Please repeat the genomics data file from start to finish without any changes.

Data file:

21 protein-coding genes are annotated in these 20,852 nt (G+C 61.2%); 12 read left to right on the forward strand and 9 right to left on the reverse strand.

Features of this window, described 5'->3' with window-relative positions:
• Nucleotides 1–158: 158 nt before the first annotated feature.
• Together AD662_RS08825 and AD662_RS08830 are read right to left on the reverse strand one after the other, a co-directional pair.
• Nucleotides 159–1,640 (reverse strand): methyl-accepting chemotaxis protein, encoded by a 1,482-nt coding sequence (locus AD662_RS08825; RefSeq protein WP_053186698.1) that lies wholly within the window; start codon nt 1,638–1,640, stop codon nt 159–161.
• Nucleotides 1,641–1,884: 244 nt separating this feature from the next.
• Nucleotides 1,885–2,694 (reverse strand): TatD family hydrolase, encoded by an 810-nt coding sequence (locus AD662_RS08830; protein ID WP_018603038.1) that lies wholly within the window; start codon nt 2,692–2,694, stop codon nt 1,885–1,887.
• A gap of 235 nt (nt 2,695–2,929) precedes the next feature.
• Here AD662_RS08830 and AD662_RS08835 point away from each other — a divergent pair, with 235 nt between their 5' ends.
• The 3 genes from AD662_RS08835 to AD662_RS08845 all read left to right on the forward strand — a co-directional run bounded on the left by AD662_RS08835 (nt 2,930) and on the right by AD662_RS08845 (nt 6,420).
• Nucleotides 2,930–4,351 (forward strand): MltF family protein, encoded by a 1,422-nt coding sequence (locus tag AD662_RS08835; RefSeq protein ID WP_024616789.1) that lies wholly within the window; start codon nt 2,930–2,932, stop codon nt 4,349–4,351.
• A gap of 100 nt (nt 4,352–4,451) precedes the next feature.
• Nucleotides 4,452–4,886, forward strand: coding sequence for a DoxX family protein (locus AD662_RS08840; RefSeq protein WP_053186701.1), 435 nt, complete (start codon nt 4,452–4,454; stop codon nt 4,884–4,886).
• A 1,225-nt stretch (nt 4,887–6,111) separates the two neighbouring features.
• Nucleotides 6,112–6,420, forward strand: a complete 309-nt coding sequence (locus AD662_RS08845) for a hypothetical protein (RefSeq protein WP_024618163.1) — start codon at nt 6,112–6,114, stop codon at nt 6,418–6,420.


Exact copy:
21 protein-coding genes are annotated in these 20,852 nt (G+C 61.2%); 12 read left to right on the forward strand and 9 right to left on the reverse strand.

Features of this window, described 5'->3' with window-relative positions:
• Nucleotides 1–158: 158 nt before the first annotated feature.
• Together AD662_RS08825 and AD662_RS08830 are read right to left on the reverse strand one after the other, a co-directional pair.
• Nucleotides 159–1,640 (reverse strand): methyl-accepting chemotaxis protein, encoded by a 1,482-nt coding sequence (locus AD662_RS08825; RefSeq protein WP_053186698.1) that lies wholly within the window; start codon nt 1,638–1,640, stop codon nt 159–161.
• Nucleotides 1,641–1,884: 244 nt separating this feature from the next.
• Nucleotides 1,885–2,694 (reverse strand): TatD family hydrolase, encoded by an 810-nt coding sequence (locus AD662_RS08830; protein ID WP_018603038.1) that lies wholly within the window; start codon nt 2,692–2,694, stop codon nt 1,885–1,887.
• A gap of 235 nt (nt 2,695–2,929) precedes the next feature.
• Here AD662_RS08830 and AD662_RS08835 point away from each other — a divergent pair, with 235 nt between their 5' ends.
• The 3 genes from AD662_RS08835 to AD662_RS08845 all read left to right on the forward strand — a co-directional run bounded on the left by AD662_RS08835 (nt 2,930) and on the right by AD662_RS08845 (nt 6,420).
• Nucleotides 2,930–4,351 (forward strand): MltF family protein, encoded by a 1,422-nt coding sequence (locus tag AD662_RS08835; RefSeq protein ID WP_024616789.1) that lies wholly within the window; start codon nt 2,930–2,932, stop codon nt 4,349–4,351.
• A gap of 100 nt (nt 4,352–4,451) precedes the next feature.
• Nucleotides 4,452–4,886, forward strand: coding sequence for a DoxX family protein (locus AD662_RS08840; RefSeq protein WP_053186701.1), 435 nt, complete (start codon nt 4,452–4,454; stop codon nt 4,884–4,886).
• A 1,225-nt stretch (nt 4,887–6,111) separates the two neighbouring features.
• Nucleotides 6,112–6,420, forward strand: a complete 309-nt coding sequence (locus AD662_RS08845) for a hypothetical protein (RefSeq protein WP_024618163.1) — start codon at nt 6,112–6,114, stop codon at nt 6,418–6,420.